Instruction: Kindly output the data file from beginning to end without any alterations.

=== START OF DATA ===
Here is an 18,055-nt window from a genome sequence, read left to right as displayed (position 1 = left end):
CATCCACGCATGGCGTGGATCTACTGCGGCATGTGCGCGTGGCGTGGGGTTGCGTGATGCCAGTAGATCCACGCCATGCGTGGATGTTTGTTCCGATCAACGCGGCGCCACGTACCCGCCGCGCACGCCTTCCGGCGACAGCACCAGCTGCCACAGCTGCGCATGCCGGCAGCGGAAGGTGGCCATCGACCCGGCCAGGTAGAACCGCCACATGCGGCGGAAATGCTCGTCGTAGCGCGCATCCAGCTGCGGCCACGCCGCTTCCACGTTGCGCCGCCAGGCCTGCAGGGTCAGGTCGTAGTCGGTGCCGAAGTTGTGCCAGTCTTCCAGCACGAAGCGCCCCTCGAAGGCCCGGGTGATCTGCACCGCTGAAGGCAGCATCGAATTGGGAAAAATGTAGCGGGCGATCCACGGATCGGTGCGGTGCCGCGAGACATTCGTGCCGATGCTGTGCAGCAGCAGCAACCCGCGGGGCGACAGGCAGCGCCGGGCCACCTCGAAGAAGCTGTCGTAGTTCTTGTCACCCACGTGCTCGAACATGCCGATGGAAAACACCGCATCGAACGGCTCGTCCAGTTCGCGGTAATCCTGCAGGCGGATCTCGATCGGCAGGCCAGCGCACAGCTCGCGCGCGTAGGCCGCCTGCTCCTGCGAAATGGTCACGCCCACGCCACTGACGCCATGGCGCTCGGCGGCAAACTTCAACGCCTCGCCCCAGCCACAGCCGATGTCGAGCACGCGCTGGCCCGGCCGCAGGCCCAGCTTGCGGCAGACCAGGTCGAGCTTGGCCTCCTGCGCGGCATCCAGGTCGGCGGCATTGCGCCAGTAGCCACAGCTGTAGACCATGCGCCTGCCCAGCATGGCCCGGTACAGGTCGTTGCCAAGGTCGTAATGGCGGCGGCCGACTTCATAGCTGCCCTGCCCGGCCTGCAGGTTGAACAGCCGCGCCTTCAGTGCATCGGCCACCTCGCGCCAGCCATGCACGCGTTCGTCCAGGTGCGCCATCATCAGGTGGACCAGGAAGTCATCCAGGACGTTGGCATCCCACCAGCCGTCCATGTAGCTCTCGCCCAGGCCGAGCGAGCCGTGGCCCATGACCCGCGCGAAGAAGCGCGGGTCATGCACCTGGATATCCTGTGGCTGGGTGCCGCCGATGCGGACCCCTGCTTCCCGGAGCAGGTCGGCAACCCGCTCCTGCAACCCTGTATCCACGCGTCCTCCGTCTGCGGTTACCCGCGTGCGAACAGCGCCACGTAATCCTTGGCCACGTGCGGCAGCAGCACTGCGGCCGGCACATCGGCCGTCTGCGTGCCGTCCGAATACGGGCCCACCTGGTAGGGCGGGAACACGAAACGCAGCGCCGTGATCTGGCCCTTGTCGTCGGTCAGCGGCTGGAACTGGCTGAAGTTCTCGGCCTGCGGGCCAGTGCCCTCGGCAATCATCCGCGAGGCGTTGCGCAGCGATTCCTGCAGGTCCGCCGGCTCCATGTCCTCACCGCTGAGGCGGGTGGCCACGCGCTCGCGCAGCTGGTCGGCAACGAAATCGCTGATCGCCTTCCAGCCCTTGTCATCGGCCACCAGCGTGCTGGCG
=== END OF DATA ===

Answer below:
Here is an 18,055-nt window from a genome sequence, read left to right as displayed (position 1 = left end):
CATCCACGCATGGCGTGGATCTACTGCGGCATGTGCGCGTGGCGTGGGGTTGCGTGATGCCAGTAGATCCACGCCATGCGTGGATGTTTGTTCCGATCAACGCGGCGCCACGTACCCGCCGCGCACGCCTTCCGGCGACAGCACCAGCTGCCACAGCTGCGCATGCCGGCAGCGGAAGGTGGCCATCGACCCGGCCAGGTAGAACCGCCACATGCGGCGGAAATGCTCGTCGTAGCGCGCATCCAGCTGCGGCCACGCCGCTTCCACGTTGCGCCGCCAGGCCTGCAGGGTCAGGTCGTAGTCGGTGCCGAAGTTGTGCCAGTCTTCCAGCACGAAGCGCCCCTCGAAGGCCCGGGTGATCTGCACCGCTGAAGGCAGCATCGAATTGGGAAAAATGTAGCGGGCGATCCACGGATCGGTGCGGTGCCGCGAGACATTCGTGCCGATGCTGTGCAGCAGCAGCAACCCGCGGGGCGACAGGCAGCGCCGGGCCACCTCGAAGAAGCTGTCGTAGTTCTTGTCACCCACGTGCTCGAACATGCCGATGGAAAACACCGCATCGAACGGCTCGTCCAGTTCGCGGTAATCCTGCAGGCGGATCTCGATCGGCAGGCCAGCGCACAGCTCGCGCGCGTAGGCCGCCTGCTCCTGCGAAATGGTCACGCCCACGCCACTGACGCCATGGCGCTCGGCGGCAAACTTCAACGCCTCGCCCCAGCCACAGCCGATGTCGAGCACGCGCTGGCCCGGCCGCAGGCCCAGCTTGCGGCAGACCAGGTCGAGCTTGGCCTCCTGCGCGGCATCCAGGTCGGCGGCATTGCGCCAGTAGCCACAGCTGTAGACCATGCGCCTGCCCAGCATGGCCCGGTACAGGTCGTTGCCAAGGTCGTAATGGCGGCGGCCGACTTCATAGCTGCCCTGCCCGGCCTGCAGGTTGAACAGCCGCGCCTTCAGTGCATCGGCCACCTCGCGCCAGCCATGCACGCGTTCGTCCAGGTGCGCCATCATCAGGTGGACCAGGAAGTCATCCAGGACGTTGGCATCCCACCAGCCGTCCATGTAGCTCTCGCCCAGGCCGAGCGAGCCGTGGCCCATGACCCGCGCGAAGAAGCGCGGGTCATGCACCTGGATATCCTGTGGCTGGGTGCCGCCGATGCGGACCCCTGCTTCCCGGAGCAGGTCGGCAACCCGCTCCTGCAACCCTGTATCCACGCGTCCTCCGTCTGCGGTTACCCGCGTGCGAACAGCGCCACGTAATCCTTGGCCACGTGCGGCAGCAGCACTGCGGCCGGCACATCGGCCGTCTGCGTGCCGTCCGAATACGGGCCCACCTGGTAGGGCGGGAACACGAAACGCAGCGCCGTGATCTGGCCCTTGTCGTCGGTCAGCGGCTGGAACTGGCTGAAGTTCTCGGCCTGCGGGCCAGTGCCCTCGGCAATCATCCGCGAGGCGTTGCGCAGCGATTCCTGCAGGTCCGCCGGCTCCATGTCCTCACCGCTGAGGCGGGTGGCCACGCGCTCGCGCAGCTGGTCGGCAACGAAATCGCTGATCGCCTTCCAGCCCTTGTCATCGGCCACCAGCGTGCTGGCG